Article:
They are happy to tell you if it is a tick that you need to be on alert for. You can send the tick to:

Kerry A. Padgett, Ph.D.
Supervising Public Health Biologist
California Department of Public Health
Division of Communicable Disease Control
Vector Borne Disease Section
850 Marina Bay Parkway
Richmond, CA 94804

Kerry shared the link below for all sorts of tick related info including some activities for kids.

Here is the bottom line. Regardless of whether or not you get the tick tested....

Watch the person who has been bitten very carefully for the next 4-5 weeks. If there are any suspicious symptoms within the month following a tick bite you absolutely want to speak to your doctor about doing a course of antibiotics. Reactions that are a cause for concern would be a bulls eye rash around the tick bite site and/or any type of flu symptoms. Some of the less frequent tick borne illnesses might have a more diffuse rash. Not everyone gets all symptoms.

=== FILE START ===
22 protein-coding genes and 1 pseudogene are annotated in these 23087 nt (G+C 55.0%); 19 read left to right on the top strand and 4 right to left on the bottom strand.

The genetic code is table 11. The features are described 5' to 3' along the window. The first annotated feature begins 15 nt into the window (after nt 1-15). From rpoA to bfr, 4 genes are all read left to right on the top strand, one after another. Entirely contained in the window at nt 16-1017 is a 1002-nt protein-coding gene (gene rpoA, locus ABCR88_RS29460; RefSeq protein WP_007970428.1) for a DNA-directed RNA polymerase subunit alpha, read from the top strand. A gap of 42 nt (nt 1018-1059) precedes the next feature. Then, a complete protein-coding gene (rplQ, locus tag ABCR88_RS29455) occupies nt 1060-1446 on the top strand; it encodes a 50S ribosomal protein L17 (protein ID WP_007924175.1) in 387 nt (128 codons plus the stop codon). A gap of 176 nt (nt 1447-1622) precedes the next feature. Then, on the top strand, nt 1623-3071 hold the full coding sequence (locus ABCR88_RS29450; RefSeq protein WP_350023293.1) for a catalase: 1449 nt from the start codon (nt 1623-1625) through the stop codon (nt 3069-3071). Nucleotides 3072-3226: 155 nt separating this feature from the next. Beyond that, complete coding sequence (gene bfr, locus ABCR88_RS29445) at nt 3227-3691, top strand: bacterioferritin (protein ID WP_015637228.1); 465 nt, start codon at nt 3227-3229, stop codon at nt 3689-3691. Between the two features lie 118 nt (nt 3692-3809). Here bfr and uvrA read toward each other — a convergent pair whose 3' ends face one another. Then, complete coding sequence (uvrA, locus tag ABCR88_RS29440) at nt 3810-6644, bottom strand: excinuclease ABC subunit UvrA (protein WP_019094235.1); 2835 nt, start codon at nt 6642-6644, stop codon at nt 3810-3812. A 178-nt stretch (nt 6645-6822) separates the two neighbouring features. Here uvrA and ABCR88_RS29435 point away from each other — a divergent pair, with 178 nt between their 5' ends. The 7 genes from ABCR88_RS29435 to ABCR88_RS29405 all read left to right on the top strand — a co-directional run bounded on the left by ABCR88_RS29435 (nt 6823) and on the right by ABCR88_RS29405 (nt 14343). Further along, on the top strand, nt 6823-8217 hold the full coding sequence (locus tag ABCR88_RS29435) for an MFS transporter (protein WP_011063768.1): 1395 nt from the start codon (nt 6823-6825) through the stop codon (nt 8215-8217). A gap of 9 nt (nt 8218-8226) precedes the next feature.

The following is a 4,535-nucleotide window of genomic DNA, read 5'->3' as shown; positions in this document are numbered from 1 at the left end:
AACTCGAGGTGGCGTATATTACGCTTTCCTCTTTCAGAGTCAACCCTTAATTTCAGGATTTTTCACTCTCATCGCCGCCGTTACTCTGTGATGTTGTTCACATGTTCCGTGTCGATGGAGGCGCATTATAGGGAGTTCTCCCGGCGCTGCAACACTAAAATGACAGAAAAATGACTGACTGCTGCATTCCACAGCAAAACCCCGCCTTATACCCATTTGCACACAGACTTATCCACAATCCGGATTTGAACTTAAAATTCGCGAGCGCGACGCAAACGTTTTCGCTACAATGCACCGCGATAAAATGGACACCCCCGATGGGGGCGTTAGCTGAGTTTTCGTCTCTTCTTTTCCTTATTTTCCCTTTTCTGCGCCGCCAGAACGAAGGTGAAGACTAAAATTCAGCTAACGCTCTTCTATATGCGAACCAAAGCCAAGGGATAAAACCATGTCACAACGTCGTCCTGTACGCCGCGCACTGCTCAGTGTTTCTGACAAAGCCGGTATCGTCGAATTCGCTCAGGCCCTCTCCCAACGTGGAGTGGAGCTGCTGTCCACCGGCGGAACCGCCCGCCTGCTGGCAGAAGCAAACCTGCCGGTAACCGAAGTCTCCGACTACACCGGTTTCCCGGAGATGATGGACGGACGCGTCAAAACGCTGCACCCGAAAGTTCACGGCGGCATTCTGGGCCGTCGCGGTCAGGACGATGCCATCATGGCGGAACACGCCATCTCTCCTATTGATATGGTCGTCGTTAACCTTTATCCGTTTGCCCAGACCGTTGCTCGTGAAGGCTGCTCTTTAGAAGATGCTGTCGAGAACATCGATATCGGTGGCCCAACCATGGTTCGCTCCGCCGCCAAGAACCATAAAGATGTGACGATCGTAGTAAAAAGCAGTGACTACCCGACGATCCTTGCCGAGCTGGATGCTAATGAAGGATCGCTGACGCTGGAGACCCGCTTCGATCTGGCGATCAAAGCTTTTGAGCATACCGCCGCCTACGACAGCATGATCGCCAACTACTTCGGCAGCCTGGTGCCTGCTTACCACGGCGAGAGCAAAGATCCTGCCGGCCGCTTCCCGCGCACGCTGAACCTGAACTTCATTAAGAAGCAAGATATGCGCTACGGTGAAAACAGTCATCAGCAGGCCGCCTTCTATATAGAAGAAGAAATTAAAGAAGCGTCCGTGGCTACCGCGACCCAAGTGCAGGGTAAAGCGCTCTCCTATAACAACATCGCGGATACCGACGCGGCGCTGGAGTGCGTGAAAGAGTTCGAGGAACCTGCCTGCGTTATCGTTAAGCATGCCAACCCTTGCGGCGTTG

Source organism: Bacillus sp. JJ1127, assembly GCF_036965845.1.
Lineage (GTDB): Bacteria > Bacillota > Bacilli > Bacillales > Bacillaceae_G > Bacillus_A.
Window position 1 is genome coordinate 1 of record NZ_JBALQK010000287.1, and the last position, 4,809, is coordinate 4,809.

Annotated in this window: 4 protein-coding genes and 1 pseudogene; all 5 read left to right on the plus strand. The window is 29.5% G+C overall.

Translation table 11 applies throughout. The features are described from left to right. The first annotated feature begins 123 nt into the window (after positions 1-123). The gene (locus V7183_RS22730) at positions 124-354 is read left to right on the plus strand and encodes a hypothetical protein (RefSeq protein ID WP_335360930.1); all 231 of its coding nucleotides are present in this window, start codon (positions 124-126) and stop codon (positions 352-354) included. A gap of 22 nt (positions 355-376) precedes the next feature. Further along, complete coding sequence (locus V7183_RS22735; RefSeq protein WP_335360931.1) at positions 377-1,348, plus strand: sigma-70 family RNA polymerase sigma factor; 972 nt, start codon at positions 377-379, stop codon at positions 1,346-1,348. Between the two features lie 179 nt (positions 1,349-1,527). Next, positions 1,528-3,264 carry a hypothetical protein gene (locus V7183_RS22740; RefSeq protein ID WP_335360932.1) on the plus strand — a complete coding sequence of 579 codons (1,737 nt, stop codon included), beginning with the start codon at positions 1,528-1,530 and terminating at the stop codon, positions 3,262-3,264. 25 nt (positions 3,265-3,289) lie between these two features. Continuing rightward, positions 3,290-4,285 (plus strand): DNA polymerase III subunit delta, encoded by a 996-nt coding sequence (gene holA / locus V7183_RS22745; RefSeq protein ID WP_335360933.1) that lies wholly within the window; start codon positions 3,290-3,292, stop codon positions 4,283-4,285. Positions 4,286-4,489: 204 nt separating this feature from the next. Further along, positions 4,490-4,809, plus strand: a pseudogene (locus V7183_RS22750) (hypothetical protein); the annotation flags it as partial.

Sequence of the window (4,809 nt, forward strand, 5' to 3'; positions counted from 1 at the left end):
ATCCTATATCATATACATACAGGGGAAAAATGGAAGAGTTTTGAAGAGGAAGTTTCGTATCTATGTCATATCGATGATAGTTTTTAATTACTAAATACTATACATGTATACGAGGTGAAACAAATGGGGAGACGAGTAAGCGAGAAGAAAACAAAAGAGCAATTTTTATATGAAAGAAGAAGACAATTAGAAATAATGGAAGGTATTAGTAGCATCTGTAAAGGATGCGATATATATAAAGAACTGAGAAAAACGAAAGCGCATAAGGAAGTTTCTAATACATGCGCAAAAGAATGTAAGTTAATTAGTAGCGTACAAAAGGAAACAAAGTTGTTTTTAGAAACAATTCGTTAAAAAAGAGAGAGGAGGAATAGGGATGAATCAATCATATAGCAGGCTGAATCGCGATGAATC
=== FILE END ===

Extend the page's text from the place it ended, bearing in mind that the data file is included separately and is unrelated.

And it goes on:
We don't want to treat every tick bite with antibiotics for obvious reasons. As with everything, we need to strive for balance. We can't keep our kids in a box. Go out there and enjoy the hike, but then do that thorough body check and you should be fine. If you are a pet owner and you treat your pet with one of the flea and tick treatments, keep in mind that those ticks may leave the pet and go find someplace else to hang out